Refactoring. It’s a word I hear quite a bit. Usually, in the context of conversations with management, it means, “Rewriting that thing. Hopefully without introducing bugs.” Often, among developers, it means, “One of the options in the Refactoring menu in my IDE.”
Code that’s easier to understand, maintain, and extend — that’s the promise of Object-Oriented Programming. But the reality for many iOS developers is that our objects are bloated. They know too much, and do too much. What if our code has hidden objects, waiting to be found?
Each hidden object could provide a new abstraction, a new tool. They could make the code more manageable. Is there a way to discover these hidden objects? Domain Driven Design (DDD) provides a way.Continue reading
How can we unit test JSON parsing, handling every possible error? Can we generate immutable models? And for Swift, how can we keep our Response Models free of optionals?
Of course, there areb many JSON parsing libraries out there. Plug one in, define all fields as non-optional, and you’re good to go! …Until your app crashes, because something was different in the actual JSON data.
Unlikely? “The backend team would never do that to us”? I’ve had a released app crash because the backend folks changed one field from a string to an integer. I’ve seen app development and QA forced to pause because a commit assumed all fields were non-optional. (It crashed on the missing field, because Swift.)
So let’s look at a pattern that will help us
Even if you never plan to do your own parsing, we’ll learn things along the way about design and testing.
When you’re new to Test-Driven Development, there’s a strong tendency to continue writing code the way you used to. Then you step back and ask, “But how can you unit test this? TDD is so impractical!”
Almost always, my answer is: “Then don’t write it like that.”
Apple recently published a blog post, Working with JSON in Swift. I was looking for tips on Swift JSON parsing, and found the beginning of the article quite helpful. But it took a bad turn at the end…
You face a problem with your code. Maybe something is bugging you about the design approach. Or maybe you’re just plain stuck. What can you do to break through a mental block?
During one job interview, I remember asking how the candidate approached problem solving. That candidate’s answer has stuck with me over the years:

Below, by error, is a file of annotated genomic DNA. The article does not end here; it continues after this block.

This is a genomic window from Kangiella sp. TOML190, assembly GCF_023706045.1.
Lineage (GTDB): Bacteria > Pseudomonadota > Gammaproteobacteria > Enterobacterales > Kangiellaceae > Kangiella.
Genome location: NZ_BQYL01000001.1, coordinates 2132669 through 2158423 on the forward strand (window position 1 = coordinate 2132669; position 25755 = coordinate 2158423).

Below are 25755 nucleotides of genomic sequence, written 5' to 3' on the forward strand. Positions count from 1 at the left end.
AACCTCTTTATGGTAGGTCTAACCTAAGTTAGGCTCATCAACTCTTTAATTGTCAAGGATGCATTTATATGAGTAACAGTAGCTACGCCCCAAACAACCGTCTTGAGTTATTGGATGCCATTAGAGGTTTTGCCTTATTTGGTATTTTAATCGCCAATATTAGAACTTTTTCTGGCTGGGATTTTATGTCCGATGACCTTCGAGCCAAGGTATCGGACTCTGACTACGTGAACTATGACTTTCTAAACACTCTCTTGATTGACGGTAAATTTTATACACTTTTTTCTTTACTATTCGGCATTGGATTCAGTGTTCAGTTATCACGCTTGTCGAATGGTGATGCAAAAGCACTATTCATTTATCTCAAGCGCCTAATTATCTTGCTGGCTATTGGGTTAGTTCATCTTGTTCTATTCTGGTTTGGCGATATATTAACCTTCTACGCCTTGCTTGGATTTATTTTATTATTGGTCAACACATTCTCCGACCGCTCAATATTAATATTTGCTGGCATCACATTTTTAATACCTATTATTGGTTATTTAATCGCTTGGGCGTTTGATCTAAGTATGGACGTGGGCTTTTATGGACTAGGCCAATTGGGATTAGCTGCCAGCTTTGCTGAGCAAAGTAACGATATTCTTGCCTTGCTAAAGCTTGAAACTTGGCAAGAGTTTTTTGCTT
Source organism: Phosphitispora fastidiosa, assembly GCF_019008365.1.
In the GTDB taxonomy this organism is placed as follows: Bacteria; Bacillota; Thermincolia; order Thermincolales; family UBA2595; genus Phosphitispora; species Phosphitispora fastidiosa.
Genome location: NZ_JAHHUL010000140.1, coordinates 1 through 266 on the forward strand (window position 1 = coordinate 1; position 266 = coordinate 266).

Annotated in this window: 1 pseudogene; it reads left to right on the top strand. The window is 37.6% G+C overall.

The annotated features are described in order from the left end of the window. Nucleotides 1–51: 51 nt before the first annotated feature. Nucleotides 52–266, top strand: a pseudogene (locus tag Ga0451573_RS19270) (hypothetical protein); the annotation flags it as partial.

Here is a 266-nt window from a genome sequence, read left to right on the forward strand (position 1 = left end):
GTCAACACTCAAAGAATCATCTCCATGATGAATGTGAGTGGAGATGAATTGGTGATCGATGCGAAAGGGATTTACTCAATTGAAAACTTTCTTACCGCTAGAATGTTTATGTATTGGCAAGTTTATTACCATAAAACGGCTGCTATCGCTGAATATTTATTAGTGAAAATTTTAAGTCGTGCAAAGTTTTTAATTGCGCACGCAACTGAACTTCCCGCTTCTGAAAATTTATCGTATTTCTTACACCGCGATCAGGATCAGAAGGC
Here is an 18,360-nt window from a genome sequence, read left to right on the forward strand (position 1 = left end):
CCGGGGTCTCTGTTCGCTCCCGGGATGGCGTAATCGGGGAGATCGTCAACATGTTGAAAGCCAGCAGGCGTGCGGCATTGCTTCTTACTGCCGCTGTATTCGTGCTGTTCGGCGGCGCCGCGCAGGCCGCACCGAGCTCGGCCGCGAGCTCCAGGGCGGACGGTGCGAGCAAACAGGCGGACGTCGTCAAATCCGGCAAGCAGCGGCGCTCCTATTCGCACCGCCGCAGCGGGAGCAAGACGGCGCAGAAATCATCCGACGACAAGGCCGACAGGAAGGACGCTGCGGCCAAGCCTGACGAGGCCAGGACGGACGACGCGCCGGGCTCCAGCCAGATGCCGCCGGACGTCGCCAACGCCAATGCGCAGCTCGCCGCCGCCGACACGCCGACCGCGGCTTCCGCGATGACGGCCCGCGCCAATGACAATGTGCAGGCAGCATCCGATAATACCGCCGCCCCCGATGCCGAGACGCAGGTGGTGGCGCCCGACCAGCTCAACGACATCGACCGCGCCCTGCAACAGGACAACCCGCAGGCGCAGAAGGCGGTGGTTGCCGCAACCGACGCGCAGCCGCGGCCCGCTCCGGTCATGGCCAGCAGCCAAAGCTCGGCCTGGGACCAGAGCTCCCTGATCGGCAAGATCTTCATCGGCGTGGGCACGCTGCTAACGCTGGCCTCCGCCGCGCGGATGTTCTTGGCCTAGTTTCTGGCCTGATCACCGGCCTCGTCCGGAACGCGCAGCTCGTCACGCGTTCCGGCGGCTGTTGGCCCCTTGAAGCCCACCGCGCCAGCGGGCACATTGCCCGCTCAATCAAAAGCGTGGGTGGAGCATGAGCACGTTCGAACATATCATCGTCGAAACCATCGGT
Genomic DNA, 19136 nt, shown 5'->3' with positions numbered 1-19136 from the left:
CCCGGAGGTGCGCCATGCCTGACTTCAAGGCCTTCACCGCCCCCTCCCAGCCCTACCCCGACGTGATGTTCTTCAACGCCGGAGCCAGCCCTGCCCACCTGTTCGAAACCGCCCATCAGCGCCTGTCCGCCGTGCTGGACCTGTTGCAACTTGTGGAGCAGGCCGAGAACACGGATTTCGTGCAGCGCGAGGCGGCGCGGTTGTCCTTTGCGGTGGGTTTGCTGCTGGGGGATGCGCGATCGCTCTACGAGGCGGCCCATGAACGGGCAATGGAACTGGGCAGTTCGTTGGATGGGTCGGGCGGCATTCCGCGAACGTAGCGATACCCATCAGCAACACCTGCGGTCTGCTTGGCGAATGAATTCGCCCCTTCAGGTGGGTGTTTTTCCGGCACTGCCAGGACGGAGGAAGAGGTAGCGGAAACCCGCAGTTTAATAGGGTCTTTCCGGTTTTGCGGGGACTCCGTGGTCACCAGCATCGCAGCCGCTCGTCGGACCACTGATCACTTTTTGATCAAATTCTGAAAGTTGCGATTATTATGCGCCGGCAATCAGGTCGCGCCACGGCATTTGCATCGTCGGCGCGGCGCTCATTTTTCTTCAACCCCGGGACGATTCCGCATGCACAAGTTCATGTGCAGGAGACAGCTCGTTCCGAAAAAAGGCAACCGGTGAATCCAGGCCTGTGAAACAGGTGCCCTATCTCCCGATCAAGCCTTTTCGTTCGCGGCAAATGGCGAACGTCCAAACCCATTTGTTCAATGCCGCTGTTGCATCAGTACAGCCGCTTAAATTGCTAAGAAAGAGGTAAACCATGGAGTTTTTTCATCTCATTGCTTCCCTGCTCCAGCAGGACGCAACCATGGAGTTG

I’ve been TDDing the “fetch characters” network request to the Marvel Comics API. But I’m anxious to see it work in a full round-trip to the actual Marvel server. Basically, I don’t want to go long without end-to-end feedback. How can I get the feedback I need to validate the current code?
Answer: Quickly hack together any way that works.
A Value Object is a handy way to combine multiple values in a single object. It sounds simple — you just make each value a property, right? Well, there’s usually more to it than that. There’s even an entire objc.io article about Value Objects. …So how do you define a new Value Object?
I believe in laziness. Let’s do as little work as possible!
Objects are like horses. The less they know about their chaotic surroundings, the easier it is to control them.
We don’t want our objects to be spooked when there’s a lot going on. So let’s build ignorance into our systems.
But how? We typically write mobile apps with these things at the center:
When you’re hiking and don’t know which way to go, what should you do? Stop. Get your bearings.
The same applies to Test Driven Development; sometimes you need to stop doing TDD, and get some answers.
Those answers can come by switching from clean code to a style of quick-and-dirty hacking called a “spike solution.” I explained the basic idea in How to TDD the Unknown with a Spike Solution.
But what does it look like in practice?
So you want to try Test Driven Development — great! But that requires expressing the intent of the code-to-be in automated tests. Where should you start if you don’t even know what the code should do? What should you do if you’re not confident about a particular approach?
You drive a spike through it!
To start my “Marvel Browser” iOS TDD sample app, I want to begin by making a network call to the Marvel API. If I knew what I was doing, I would start the 3-step “TDD waltz” of writing a single failing test, then writing the simplest code that passes, then refactoring.
But there are two roadblocks keeping me from writing my first test: